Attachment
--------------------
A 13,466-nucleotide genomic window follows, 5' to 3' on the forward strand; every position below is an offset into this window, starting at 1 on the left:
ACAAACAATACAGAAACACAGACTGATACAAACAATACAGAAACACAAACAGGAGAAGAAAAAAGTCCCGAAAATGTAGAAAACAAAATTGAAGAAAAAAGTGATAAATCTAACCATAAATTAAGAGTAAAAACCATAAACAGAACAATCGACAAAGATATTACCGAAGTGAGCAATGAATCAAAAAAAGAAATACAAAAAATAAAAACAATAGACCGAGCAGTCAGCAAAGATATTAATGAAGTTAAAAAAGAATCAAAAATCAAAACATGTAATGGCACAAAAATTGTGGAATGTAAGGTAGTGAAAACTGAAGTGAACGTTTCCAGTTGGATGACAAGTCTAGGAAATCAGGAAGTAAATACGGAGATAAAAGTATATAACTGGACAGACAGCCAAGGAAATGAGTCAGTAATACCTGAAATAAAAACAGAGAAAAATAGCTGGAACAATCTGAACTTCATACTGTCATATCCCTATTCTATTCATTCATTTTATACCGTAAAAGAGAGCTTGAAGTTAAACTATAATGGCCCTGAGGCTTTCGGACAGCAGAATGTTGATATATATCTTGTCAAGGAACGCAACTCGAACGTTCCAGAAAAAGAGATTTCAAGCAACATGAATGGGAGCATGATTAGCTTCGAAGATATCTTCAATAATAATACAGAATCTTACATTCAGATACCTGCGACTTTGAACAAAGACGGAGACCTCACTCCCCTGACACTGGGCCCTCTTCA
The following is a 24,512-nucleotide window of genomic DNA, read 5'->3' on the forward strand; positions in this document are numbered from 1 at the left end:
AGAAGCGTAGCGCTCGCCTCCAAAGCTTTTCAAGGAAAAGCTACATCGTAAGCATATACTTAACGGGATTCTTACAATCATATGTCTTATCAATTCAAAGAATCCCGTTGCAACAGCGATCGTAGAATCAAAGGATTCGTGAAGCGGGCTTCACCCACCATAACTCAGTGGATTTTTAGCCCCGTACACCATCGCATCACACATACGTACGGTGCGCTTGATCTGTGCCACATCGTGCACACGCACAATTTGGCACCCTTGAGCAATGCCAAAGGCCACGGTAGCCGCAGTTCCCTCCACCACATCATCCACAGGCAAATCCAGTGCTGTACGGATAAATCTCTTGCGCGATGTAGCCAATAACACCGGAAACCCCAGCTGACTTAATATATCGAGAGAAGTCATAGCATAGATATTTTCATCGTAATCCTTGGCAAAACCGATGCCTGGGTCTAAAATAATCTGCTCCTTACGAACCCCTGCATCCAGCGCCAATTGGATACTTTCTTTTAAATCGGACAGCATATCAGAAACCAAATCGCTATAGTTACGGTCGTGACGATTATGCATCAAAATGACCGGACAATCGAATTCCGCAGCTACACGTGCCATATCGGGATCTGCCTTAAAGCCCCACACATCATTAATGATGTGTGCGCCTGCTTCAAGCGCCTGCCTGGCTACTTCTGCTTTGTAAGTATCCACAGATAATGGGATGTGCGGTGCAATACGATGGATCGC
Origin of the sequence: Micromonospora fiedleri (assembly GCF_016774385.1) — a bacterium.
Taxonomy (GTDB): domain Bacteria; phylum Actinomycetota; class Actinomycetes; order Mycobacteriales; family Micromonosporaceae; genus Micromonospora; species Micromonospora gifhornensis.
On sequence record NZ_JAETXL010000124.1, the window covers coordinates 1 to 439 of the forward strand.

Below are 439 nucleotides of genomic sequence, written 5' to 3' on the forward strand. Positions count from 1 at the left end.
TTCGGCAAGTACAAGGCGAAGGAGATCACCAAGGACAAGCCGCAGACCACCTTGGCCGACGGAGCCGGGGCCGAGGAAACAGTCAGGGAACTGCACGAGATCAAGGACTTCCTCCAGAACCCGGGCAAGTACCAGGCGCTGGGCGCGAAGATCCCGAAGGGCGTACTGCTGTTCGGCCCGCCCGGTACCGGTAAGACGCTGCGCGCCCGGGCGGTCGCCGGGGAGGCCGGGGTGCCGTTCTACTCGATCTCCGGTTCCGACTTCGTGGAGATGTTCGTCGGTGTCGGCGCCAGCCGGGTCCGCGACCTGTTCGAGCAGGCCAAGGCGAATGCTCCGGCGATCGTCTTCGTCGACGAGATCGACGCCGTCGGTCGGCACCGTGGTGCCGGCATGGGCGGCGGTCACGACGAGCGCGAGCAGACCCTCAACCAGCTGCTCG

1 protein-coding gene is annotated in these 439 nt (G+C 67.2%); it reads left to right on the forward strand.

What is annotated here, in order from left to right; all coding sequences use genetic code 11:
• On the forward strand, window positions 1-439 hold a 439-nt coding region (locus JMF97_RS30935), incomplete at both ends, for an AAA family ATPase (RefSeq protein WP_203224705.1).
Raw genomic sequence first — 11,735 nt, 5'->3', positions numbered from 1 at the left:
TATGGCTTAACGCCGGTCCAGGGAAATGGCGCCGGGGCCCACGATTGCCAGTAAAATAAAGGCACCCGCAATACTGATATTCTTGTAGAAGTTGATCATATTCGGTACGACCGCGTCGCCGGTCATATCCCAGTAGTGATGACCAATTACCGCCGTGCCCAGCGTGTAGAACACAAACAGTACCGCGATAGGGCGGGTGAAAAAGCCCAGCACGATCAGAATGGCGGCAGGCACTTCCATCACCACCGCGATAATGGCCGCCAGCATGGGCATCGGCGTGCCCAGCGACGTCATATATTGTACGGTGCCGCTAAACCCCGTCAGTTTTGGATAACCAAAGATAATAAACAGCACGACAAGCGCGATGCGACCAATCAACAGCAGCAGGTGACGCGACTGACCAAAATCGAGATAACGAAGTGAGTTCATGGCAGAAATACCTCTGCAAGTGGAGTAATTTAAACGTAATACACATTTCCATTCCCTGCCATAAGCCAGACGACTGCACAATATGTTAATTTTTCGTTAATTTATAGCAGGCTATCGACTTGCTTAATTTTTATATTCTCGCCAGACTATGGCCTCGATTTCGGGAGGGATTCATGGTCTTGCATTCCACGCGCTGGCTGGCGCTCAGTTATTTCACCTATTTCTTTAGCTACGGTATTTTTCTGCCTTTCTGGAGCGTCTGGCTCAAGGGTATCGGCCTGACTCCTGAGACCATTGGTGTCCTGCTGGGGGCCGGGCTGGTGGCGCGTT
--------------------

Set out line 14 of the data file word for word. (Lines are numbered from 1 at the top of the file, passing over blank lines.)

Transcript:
TATGGCTTAACGCCGGTCCAGGGAAATGGCGCCGGGGCCCACGATTGCCAGTAAAATAAAGGCACCCGCAATACTGATATTCTTGTAGAAGTTGATCATATTCGGTACGACCGCGTCGCCGGTCATATCCCAGTAGTGATGACCAATTACCGCCGTGCCCAGCGTGTAGAACACAAACAGTACCGCGATAGGGCGGGTGAAAAAGCCCAGCACGATCAGAATGGCGGCAGGCACTTCCATCACCACCGCGATAATGGCCGCCAGCATGGGCATCGGCGTGCCCAGCGACGTCATATATTGTACGGTGCCGCTAAACCCCGTCAGTTTTGGATAACCAAAGATAATAAACAGCACGACAAGCGCGATGCGACCAATCAACAGCAGCAGGTGACGCGACTGACCAAAATCGAGATAACGAAGTGAGTTCATGGCAGAAATACCTCTGCAAGTGGAGTAATTTAAACGTAATACACATTTCCATTCCCTGCCATAAGCCAGACGACTGCACAATATGTTAATTTTTCGTTAATTTATAGCAGGCTATCGACTTGCTTAATTTTTATATTCTCGCCAGACTATGGCCTCGATTTCGGGAGGGATTCATGGTCTTGCATTCCACGCGCTGGCTGGCGCTCAGTTATTTCACCTATTTCTTTAGCTACGGTATTTTTCTGCCTTTCTGGAGCGTCTGGCTCAAGGGTATCGGCCTGACTCCTGAGACCATTGGTGTCCTGCTGGGGGCCGGGCTGGTGGCGCGTT